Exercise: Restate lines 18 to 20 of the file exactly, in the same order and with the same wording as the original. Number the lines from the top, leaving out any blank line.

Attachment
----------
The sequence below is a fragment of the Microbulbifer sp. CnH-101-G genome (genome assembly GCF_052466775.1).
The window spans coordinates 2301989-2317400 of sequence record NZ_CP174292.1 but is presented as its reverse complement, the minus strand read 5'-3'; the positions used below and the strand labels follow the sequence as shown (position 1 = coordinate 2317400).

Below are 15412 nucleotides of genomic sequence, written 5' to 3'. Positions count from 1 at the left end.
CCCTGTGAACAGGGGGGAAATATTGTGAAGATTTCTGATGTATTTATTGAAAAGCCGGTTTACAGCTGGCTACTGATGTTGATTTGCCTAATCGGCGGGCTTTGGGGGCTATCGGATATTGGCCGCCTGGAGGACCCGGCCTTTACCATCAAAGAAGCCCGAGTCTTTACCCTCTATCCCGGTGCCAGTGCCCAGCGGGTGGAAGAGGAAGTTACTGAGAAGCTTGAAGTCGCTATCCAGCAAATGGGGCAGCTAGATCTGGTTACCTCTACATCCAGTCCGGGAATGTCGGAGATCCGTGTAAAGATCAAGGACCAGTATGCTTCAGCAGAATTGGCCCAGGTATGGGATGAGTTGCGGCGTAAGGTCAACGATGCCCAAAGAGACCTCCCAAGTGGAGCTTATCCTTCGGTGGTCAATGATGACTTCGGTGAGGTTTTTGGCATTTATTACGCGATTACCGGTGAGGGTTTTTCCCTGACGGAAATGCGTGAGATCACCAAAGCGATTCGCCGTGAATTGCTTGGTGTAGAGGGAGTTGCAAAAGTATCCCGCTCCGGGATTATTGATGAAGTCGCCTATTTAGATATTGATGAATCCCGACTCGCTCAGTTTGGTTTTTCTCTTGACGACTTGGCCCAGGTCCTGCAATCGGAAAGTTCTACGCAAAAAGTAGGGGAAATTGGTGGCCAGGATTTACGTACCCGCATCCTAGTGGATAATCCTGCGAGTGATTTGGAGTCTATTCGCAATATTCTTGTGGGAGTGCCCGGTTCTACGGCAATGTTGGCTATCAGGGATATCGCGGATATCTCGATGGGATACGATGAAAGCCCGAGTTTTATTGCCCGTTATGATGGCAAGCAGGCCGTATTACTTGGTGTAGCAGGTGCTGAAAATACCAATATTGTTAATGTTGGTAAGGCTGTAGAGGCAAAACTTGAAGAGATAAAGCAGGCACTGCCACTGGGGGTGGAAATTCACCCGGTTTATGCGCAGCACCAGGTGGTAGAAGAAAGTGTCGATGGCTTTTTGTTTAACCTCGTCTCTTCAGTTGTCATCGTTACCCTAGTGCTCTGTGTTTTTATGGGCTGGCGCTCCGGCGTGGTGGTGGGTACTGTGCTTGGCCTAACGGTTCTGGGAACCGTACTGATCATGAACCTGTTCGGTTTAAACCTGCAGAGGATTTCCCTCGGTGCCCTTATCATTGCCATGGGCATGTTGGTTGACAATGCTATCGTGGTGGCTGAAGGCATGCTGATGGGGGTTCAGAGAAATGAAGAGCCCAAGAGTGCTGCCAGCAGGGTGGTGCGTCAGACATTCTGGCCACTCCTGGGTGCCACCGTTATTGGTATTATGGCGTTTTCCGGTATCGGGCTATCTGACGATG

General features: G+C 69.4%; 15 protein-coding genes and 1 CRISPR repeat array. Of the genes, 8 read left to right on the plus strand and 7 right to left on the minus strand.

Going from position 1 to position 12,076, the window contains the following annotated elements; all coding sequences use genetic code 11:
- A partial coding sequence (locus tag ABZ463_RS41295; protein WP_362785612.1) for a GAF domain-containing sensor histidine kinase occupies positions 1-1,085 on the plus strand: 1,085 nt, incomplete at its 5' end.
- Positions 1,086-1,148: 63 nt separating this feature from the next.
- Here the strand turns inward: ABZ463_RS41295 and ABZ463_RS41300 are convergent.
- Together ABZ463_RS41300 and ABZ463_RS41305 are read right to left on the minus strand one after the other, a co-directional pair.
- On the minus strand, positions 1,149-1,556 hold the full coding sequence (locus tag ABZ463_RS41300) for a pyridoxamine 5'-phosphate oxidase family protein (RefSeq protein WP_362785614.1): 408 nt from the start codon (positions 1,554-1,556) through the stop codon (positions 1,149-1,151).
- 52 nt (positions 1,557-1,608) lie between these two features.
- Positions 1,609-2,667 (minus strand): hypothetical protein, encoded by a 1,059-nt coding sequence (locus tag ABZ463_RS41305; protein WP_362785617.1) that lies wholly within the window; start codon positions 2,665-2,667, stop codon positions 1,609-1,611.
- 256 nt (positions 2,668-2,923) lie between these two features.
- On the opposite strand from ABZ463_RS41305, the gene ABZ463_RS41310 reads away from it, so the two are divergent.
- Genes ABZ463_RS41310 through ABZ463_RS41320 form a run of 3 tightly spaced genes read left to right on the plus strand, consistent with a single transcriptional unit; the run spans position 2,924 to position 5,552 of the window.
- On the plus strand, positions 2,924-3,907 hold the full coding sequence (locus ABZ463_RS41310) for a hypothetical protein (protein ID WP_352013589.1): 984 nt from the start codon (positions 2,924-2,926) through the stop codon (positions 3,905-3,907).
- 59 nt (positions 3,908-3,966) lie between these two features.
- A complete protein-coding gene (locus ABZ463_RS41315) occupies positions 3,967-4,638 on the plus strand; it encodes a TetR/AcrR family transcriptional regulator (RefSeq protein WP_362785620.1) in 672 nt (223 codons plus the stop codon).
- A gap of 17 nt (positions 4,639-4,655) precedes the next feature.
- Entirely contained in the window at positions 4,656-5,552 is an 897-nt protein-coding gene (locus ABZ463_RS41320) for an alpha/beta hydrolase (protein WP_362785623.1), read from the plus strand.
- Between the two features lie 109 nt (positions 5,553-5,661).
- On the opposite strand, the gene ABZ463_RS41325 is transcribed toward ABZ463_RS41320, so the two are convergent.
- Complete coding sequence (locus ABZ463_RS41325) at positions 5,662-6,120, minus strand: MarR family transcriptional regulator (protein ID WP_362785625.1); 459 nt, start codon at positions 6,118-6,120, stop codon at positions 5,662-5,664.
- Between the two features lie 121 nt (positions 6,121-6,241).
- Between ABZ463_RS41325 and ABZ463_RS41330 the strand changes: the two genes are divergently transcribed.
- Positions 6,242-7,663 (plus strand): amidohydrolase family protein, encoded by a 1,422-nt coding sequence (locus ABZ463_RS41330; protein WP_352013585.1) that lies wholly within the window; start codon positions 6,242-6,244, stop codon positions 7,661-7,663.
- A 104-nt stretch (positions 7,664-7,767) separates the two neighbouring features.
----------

- 59 nt (positions 3,908-3,966) lie between these two features.
- A complete protein-coding gene (locus ABZ463_RS41315) occupies positions 3,967-4,638 on the plus strand; it encodes a TetR/AcrR family transcriptional regulator (RefSeq protein WP_362785620.1) in 672 nt (223 codons plus the stop codon).
- A gap of 17 nt (positions 4,639-4,655) precedes the next feature.